Ultra-Orthodoxy as Feminism? Not So Fast
Yesterday on XOJane, my favorite site for a good ol’ fashioned hate-read, there’s a first person post from Chaya Kurtz, a Chassidishe married woman, who writes in the response to the waves of negative press the Orthodox community has received in the wake of the gathering of 40,000 ultra-Orthodox men at Citi Field this past Sunday in order to protest the internet. Most notably, women were not allowed to attend the rally and this fact has resulted in charges of misogyny directed at Orthodox Jews.
Chaya is here to tell us that it aint so. She’s a married, Orthodox woman with a degree in women’s studies (no less) from a large, liberal university. And she’s totally happy with her life, and would like to disabuse the masses about the perceived misogyny in Orthodox Judaism.
Some of the things that she insists on, I won’t quibble with. Yes, I certainly hope that ultra-Orthodox women find their husbands attractive and it’s unfair to suggest that they wouldn’t. I would never suggest that a hipster male is fundamentally unattractive just because I don’t find him appealing so on that point, Chaya, we definitely agree: Attraction is in the eye of the beholder.
But even within that section, there’s already a problem. She writes: “In the Jewish marriage contract, one of the conditions of marriage is that a husband is obligated to sexually satisfy his wife.” While this is all well and true, there’s a part she left out — that in that same contract, he acquires her, like she’s a possession. You see, women are a protected class within Orthodoxy. Yes, you have to treat them right, but they are still subordinate. Don’t believe me? Read the last six months of articles in the general press about agunot.
Further, Chaya asserts, in her section describing the mikveh [Jewish ritual bath] as awesome, that it is as a result of these rituals that Orthodox women have a lower rate of cervical cancer. I mean, yes, they have a lower rate of cervical cancer, but it probably has nothing to do with abstaining from sex during your period. Since most cases of cervical cancers are caused by HPV, a sexually transmitted infection, it’s probably the fact that Orthodox women have fewer sexual partners that is responsible for this statistic. From a paper in the Israel Medical Association Journal that looked at the phenomenon:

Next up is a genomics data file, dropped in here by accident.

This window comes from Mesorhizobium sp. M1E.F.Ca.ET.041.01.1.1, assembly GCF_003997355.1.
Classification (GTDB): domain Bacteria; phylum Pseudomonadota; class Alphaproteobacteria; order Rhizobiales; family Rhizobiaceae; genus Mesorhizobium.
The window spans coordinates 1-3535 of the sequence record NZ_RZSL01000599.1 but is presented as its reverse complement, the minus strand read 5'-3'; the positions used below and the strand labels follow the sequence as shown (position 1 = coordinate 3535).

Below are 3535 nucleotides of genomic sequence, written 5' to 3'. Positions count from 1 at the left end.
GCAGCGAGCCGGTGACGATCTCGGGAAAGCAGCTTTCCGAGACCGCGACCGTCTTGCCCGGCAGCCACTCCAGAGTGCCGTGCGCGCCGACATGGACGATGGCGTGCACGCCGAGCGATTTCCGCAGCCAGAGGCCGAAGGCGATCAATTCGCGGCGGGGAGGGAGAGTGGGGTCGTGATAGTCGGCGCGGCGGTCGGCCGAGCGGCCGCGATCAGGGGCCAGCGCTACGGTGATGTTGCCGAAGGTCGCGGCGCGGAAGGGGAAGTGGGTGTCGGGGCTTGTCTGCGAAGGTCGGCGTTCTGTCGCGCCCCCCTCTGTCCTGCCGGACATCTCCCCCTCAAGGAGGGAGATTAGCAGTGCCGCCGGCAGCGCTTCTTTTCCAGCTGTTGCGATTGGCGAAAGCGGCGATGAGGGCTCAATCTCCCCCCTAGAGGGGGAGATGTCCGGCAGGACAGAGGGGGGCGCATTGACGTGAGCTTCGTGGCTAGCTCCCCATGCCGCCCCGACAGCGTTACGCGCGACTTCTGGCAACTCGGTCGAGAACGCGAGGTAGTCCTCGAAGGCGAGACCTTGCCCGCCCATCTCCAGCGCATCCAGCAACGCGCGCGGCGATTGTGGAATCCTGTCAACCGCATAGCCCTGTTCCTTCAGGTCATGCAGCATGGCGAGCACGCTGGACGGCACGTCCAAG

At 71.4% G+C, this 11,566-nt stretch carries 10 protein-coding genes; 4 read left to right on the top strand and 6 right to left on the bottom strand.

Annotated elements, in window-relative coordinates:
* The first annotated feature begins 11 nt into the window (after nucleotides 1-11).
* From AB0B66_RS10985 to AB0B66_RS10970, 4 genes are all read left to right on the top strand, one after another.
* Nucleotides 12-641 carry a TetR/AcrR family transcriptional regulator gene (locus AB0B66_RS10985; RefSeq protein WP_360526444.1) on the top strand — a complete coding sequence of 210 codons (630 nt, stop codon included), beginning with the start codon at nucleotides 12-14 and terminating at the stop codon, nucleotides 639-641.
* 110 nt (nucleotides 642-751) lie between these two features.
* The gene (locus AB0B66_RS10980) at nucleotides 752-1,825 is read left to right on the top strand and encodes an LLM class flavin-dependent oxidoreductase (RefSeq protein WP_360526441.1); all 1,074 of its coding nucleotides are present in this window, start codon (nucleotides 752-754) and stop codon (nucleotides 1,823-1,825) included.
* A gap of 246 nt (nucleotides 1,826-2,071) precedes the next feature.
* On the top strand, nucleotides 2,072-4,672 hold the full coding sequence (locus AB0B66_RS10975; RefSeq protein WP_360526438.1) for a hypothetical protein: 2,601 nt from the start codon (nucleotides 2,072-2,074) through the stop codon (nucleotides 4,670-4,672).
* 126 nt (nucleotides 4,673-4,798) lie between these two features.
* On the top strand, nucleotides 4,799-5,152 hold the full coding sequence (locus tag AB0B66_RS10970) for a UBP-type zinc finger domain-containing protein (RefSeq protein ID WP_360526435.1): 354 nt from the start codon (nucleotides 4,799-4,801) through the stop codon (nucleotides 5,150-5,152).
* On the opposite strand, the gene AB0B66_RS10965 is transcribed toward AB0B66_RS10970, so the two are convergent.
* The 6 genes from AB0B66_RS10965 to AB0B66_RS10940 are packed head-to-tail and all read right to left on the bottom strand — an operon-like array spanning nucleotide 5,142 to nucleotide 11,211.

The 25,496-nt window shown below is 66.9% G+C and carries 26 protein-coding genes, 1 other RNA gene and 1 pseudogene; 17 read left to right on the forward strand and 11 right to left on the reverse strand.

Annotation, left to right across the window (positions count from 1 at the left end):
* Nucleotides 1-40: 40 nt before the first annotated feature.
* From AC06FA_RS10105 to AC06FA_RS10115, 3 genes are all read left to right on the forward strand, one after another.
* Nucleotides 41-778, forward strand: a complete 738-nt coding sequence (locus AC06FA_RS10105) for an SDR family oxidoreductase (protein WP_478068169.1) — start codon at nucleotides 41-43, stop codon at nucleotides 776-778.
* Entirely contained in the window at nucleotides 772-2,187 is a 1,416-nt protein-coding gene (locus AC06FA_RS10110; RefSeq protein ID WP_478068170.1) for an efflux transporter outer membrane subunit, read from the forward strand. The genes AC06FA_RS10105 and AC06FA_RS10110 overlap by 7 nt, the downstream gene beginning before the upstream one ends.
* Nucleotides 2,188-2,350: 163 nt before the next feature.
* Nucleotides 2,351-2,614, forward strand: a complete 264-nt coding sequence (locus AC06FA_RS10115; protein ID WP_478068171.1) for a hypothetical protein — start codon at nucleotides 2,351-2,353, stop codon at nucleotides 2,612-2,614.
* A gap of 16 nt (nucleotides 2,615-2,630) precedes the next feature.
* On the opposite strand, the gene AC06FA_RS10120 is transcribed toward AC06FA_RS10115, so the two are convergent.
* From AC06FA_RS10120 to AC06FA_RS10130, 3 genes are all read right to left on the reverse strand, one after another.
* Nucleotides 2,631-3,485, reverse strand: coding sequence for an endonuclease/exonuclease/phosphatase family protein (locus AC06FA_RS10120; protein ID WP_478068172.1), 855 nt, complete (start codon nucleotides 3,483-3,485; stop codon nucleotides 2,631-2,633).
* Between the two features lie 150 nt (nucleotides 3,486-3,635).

However it is extremely difficult to isolate this ritual from other risk factors that are absent in the orthodox group, such as early coitarche, multiple partners, and smoking. A similar low occurrence has been found in other communities with strict sexual conduct that practice endogamy–i.e., marrying within their faith, but do not practice circumcision. The date by Stewart and co-workers also failed to show any significant association between cancer of the cervix and abstinence from intercourse during or after menses in Israeli Jewish women…It should also be mentioned that the great majority of Israeli Jewish women no longer practice niddah yet the incident of cervical cancer among them remains persistently low.
Sounds like the author didn’t do her research but simply repeated the propaganda that she and I were taught about how special mikveh is. (It’s magic! It protects you from disease!) I’m not arguing that she shouldn’t find mikveh meaningful but I can’t stand it when people use psuedo-science to justify their religious rituals.
I’m not here to tell Orthodox women how to feel about their situations. I know very well that a lot of women are more than happy in their roles and lives and are far from meek when it comes to expressing their opinions. But you don’t get much leeway in the types of choices you make in that community and it’s foolish to say otherwise. If you wish to remain in the Orthodox community, you give up certain options, not based on your abilities but because of your gender. And you might be very happy with the set of options that Jewish law allows you, but it’s still biology-as-destiny sort of stuff. If you want to be called “Orthodox” then your role, while not as narrow as many people believe, it hardly allows for all of the things that you could want to do or might be capable of.
Feminism, to my mind, has never been forcing women to choose roles that connote greater visibility and power, but it’s about making those jobs/roles options for women as “natural” seeming as the choice to be a mother and take care of a husband if that’s something she wants to do. So good for Chaya that she is very happy and well-educated and content within her community. But she’s lucky that she hasn’t desired to do something that is out of bounds for women because I doubt she would’ve been nearly as happy in her life if she wanted to do something like, say, be a rabbi or read from the Torah or a million other things.
I’m not saying that equality exists as anything other than an ideal in the secular world. But at least when we confront it, and lately we’ve been having to do it far too often, we’re not cloaking our discussion in this “separate but equal” nonsense.
Again, I get that Chaya and many other women like her are happy with their lives. But don’t believe that this satisfaction means that there is anything approaching true gender equality in the ultra-Orthodox community. Yes, they’re empowered but only to a point.
This post was first published at unorthodoxgymnastics